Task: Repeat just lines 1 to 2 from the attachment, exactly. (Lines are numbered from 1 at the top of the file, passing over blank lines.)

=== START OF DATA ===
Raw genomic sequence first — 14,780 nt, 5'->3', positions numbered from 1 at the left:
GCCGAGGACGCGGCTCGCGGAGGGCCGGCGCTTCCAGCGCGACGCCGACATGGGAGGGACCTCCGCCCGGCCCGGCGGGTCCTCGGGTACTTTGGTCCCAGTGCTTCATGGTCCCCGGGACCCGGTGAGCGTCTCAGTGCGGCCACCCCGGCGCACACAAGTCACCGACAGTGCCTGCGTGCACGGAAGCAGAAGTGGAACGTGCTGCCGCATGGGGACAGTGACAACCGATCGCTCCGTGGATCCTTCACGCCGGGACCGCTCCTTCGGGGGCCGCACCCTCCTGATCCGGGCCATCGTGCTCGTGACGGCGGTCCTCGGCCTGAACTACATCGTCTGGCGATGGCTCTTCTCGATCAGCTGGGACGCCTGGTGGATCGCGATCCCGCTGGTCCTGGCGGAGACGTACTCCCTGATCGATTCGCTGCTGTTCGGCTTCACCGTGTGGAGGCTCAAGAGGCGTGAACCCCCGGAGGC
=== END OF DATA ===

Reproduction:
Raw genomic sequence first — 14,780 nt, 5'->3', positions numbered from 1 at the left:
GCCGAGGACGCGGCTCGCGGAGGGCCGGCGCTTCCAGCGCGACGCCGACATGGGAGGGACCTCCGCCCGGCCCGGCGGGTCCTCGGGTACTTTGGTCCCAGTGCTTCATGGTCCCCGGGACCCGGTGAGCGTCTCAGTGCGGCCACCCCGGCGCACACAAGTCACCGACAGTGCCTGCGTGCACGGAAGCAGAAGTGGAACGTGCTGCCGCATGGGGACAGTGACAACCGATCGCTCCGTGGATCCTTCACGCCGGGACCGCTCCTTCGGGGGCCGCACCCTCCTGATCCGGGCCATCGTGCTCGTGACGGCGGTCCTCGGCCTGAACTACATCGTCTGGCGATGGCTCTTCTCGATCAGCTGGGACGCCTGGTGGATCGCGATCCCGCTGGTCCTGGCGGAGACGTACTCCCTGATCGATTCGCTGCTGTTCGGCTTCACCGTGTGGAGGCTCAAGAGGCGTGAACCCCCGGAGGC